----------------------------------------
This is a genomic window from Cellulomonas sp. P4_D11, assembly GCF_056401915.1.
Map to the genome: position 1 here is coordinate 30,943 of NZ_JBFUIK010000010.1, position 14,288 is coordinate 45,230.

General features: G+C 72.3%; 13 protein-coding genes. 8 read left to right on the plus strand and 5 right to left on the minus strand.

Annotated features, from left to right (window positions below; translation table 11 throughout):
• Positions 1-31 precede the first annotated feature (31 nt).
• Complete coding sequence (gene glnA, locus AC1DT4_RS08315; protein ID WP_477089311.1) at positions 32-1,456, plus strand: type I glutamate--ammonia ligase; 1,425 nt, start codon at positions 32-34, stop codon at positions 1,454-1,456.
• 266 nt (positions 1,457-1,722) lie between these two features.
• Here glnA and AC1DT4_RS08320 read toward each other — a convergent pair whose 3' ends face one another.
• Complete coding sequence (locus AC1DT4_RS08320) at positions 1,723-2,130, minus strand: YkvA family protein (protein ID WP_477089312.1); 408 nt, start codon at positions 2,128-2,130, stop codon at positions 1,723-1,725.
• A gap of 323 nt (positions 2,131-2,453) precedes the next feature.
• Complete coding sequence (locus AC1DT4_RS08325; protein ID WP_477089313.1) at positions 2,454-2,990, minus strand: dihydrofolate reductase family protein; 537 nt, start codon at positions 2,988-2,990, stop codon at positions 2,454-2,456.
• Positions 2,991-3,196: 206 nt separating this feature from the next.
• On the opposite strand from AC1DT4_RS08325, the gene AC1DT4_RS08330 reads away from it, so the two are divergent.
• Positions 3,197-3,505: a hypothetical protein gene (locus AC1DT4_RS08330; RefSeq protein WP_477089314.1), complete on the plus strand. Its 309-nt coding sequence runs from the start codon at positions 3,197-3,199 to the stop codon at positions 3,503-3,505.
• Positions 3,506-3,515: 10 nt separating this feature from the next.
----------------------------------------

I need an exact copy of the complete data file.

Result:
This is a genomic window from Cellulomonas sp. P4_D11, assembly GCF_056401915.1.
Map to the genome: position 1 here is coordinate 30,943 of NZ_JBFUIK010000010.1, position 14,288 is coordinate 45,230.

General features: G+C 72.3%; 13 protein-coding genes. 8 read left to right on the plus strand and 5 right to left on the minus strand.

Annotated features, from left to right (window positions below; translation table 11 throughout):
• Positions 1-31 precede the first annotated feature (31 nt).
• Complete coding sequence (gene glnA, locus AC1DT4_RS08315; protein ID WP_477089311.1) at positions 32-1,456, plus strand: type I glutamate--ammonia ligase; 1,425 nt, start codon at positions 32-34, stop codon at positions 1,454-1,456.
• 266 nt (positions 1,457-1,722) lie between these two features.
• Here glnA and AC1DT4_RS08320 read toward each other — a convergent pair whose 3' ends face one another.
• Complete coding sequence (locus AC1DT4_RS08320) at positions 1,723-2,130, minus strand: YkvA family protein (protein ID WP_477089312.1); 408 nt, start codon at positions 2,128-2,130, stop codon at positions 1,723-1,725.
• A gap of 323 nt (positions 2,131-2,453) precedes the next feature.
• Complete coding sequence (locus AC1DT4_RS08325; protein ID WP_477089313.1) at positions 2,454-2,990, minus strand: dihydrofolate reductase family protein; 537 nt, start codon at positions 2,988-2,990, stop codon at positions 2,454-2,456.
• Positions 2,991-3,196: 206 nt separating this feature from the next.
• On the opposite strand from AC1DT4_RS08325, the gene AC1DT4_RS08330 reads away from it, so the two are divergent.
• Positions 3,197-3,505: a hypothetical protein gene (locus AC1DT4_RS08330; RefSeq protein WP_477089314.1), complete on the plus strand. Its 309-nt coding sequence runs from the start codon at positions 3,197-3,199 to the stop codon at positions 3,503-3,505.
• Positions 3,506-3,515: 10 nt separating this feature from the next.